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How are family relationships affected by a spinal cord injury?

How are family relationships affected by a spinal cord injury?

Sigmund Hough, PhD

Neuropsychologist/Spinal Cord Injury Service, VA Boston Healthcare System

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Transcript
Family, significant others, partners—they get pulled into what’s called an “emergency crisis.” And at that point, they become part of the team and they have to learn to be a part of that team. That means being active, proactive and also to le... Show More

Family, significant others, partners—they get pulled into what’s called an “emergency crisis.” And at that point, they become part of the team and they have to learn to be a part of that team. That means being active, proactive and also to learn—they become a student, and they become a teacher and they become a team member. At that point, not only are they a part of the team, but they need to do their homework, they need to take care of themselves. In therapy so many times people say, “I don’t have time,” and there are times when you don’t have time. But if you burn yourself out, you’re going to find that you won’t really have the time to do what you need to do. When I share that with them they say, “I get that.” So we talk about taking a little bit of time each week, or a little bit of time in that day to just take care of themselves—whether it’s listen to music, whether it’s calling a friend.

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How are family relationships affected by a spinal cord injury?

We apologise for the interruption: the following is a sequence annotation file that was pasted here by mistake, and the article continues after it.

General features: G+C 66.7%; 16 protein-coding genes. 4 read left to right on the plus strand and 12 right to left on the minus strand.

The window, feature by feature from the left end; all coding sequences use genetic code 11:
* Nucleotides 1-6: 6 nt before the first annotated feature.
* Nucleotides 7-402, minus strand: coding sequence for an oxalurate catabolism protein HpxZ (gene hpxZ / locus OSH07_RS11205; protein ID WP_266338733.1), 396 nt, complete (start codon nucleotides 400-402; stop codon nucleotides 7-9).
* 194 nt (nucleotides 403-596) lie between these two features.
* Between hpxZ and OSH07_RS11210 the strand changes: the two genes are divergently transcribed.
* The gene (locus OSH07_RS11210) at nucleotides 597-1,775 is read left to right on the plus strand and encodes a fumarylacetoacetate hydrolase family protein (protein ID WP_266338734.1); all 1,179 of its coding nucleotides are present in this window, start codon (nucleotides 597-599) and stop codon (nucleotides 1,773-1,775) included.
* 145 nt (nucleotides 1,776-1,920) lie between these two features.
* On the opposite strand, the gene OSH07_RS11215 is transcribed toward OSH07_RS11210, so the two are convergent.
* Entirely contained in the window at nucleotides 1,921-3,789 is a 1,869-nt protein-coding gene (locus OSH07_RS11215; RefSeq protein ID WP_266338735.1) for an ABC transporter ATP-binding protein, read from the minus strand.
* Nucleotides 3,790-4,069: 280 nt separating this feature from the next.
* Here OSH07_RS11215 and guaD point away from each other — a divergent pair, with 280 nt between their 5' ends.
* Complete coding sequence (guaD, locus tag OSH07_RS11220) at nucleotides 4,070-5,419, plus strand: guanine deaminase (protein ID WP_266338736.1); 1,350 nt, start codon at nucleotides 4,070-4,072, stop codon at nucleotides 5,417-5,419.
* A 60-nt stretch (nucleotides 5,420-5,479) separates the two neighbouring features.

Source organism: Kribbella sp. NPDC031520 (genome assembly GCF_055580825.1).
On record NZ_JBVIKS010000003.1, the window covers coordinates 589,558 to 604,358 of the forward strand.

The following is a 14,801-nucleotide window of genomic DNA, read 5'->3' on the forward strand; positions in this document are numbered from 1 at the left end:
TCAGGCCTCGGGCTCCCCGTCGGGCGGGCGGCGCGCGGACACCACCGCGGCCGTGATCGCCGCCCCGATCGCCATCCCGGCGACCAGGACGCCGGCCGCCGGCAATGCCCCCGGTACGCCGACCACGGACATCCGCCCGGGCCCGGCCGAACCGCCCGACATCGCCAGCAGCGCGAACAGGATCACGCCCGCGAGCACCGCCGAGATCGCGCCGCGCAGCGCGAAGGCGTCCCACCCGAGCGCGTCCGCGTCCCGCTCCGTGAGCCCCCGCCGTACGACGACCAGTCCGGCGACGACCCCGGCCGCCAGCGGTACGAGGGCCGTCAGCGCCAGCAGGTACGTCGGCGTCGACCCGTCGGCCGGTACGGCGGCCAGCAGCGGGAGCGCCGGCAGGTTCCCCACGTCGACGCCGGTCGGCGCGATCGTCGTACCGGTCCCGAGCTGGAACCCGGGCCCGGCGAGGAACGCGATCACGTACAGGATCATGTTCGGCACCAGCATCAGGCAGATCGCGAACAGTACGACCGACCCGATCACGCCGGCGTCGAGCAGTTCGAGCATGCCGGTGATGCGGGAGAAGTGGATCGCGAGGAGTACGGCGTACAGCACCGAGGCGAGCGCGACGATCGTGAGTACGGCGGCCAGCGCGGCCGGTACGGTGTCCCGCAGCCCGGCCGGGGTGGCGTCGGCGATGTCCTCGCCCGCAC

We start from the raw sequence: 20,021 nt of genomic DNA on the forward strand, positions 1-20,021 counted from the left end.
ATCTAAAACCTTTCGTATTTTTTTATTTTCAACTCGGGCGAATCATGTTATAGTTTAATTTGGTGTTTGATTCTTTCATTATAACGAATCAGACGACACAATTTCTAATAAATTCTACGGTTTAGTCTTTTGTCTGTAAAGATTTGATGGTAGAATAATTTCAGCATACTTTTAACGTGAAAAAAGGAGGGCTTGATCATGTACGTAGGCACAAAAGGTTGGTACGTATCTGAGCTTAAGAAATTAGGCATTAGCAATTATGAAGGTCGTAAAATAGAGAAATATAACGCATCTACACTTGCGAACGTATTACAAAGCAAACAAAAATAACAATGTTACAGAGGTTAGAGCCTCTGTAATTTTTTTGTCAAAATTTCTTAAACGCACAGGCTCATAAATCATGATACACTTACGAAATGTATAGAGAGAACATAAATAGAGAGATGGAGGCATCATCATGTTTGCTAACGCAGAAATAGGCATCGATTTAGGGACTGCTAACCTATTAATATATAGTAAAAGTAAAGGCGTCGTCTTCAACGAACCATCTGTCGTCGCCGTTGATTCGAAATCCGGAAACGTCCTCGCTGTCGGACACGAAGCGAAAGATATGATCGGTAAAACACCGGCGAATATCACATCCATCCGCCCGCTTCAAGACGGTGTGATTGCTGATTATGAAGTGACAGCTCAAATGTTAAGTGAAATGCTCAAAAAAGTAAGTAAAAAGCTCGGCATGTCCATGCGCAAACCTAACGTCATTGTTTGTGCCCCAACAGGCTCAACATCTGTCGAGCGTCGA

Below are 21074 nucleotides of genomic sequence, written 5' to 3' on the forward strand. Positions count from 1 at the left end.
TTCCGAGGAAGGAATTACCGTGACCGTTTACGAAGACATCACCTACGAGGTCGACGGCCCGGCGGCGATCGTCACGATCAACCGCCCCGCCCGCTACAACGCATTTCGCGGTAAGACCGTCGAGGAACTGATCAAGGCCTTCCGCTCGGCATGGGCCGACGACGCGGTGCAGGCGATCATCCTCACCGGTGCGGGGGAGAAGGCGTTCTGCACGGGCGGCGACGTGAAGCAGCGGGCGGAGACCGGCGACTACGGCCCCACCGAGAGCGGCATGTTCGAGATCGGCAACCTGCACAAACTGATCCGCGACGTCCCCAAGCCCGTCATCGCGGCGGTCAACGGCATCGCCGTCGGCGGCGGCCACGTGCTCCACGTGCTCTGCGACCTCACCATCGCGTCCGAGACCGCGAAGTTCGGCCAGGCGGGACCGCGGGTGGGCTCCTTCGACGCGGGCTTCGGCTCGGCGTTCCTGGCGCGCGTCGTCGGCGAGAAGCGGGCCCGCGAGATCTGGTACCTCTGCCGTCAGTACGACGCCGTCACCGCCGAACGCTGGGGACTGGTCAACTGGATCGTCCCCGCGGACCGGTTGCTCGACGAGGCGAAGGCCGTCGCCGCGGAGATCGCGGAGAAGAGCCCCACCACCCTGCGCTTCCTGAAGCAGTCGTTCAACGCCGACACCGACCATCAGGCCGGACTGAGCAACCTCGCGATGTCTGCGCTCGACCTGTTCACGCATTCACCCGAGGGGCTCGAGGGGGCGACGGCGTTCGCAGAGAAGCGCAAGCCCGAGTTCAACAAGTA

Sigmund Hough, PhD

Neuropsychologist/Spinal Cord Injury Service, VA Boston Healthcare System

More Videos by Sigmund Hough
Transcriptadd

Family, significant others, partners—they get pulled into what’s called an “emergency crisis.” And at that point, they become part of the team and they have to learn to be a part of that team. That means being active, proactive and also to learn—they become a student, and they become a teacher and they become a team member. At that point, not only are they a part of the team, but they need to do their homework, they need to take care of themselves. In therapy so many times people say, “I don’t have time,” and there are times when you don’t have time. But if you burn yourself out, you’re going to find that you won’t really have the time to do what you need to do. When I share that with them they say, “I get that.” So we talk about taking a little bit of time each week, or a little bit of time in that day to just take care of themselves—whether it’s listen to music, whether it’s calling a friend.

How are family relationships affected by a spinal cord injury?
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